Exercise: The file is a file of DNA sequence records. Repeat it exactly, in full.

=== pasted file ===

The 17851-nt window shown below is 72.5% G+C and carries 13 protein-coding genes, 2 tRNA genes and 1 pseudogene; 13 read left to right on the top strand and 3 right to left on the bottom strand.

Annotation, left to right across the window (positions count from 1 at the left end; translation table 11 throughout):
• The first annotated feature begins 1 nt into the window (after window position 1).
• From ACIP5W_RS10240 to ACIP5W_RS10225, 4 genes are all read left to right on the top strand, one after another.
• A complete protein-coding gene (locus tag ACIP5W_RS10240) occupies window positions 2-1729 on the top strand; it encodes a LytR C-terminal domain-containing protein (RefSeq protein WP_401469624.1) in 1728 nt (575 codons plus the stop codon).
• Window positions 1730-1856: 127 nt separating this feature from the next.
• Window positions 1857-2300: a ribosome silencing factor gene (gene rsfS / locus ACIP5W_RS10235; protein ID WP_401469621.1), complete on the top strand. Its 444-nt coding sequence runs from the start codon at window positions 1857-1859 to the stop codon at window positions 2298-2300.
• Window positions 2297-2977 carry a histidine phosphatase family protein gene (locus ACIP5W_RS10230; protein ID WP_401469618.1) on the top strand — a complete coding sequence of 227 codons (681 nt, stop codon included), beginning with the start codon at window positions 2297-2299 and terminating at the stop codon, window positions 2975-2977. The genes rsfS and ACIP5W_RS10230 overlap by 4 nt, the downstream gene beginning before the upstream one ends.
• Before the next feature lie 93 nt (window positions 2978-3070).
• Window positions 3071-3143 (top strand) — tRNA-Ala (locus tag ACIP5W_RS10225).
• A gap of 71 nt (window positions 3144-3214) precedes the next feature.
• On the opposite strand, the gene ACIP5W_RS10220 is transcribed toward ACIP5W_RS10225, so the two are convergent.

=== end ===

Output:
The 17851-nt window shown below is 72.5% G+C and carries 13 protein-coding genes, 2 tRNA genes and 1 pseudogene; 13 read left to right on the top strand and 3 right to left on the bottom strand.

Annotation, left to right across the window (positions count from 1 at the left end; translation table 11 throughout):
• The first annotated feature begins 1 nt into the window (after window position 1).
• From ACIP5W_RS10240 to ACIP5W_RS10225, 4 genes are all read left to right on the top strand, one after another.
• A complete protein-coding gene (locus tag ACIP5W_RS10240) occupies window positions 2-1729 on the top strand; it encodes a LytR C-terminal domain-containing protein (RefSeq protein WP_401469624.1) in 1728 nt (575 codons plus the stop codon).
• Window positions 1730-1856: 127 nt separating this feature from the next.
• Window positions 1857-2300: a ribosome silencing factor gene (gene rsfS / locus ACIP5W_RS10235; protein ID WP_401469621.1), complete on the top strand. Its 444-nt coding sequence runs from the start codon at window positions 1857-1859 to the stop codon at window positions 2298-2300.
• Window positions 2297-2977 carry a histidine phosphatase family protein gene (locus ACIP5W_RS10230; protein ID WP_401469618.1) on the top strand — a complete coding sequence of 227 codons (681 nt, stop codon included), beginning with the start codon at window positions 2297-2299 and terminating at the stop codon, window positions 2975-2977. The genes rsfS and ACIP5W_RS10230 overlap by 4 nt, the downstream gene beginning before the upstream one ends.
• Before the next feature lie 93 nt (window positions 2978-3070).
• Window positions 3071-3143 (top strand) — tRNA-Ala (locus tag ACIP5W_RS10225).
• A gap of 71 nt (window positions 3144-3214) precedes the next feature.
• On the opposite strand, the gene ACIP5W_RS10220 is transcribed toward ACIP5W_RS10225, so the two are convergent.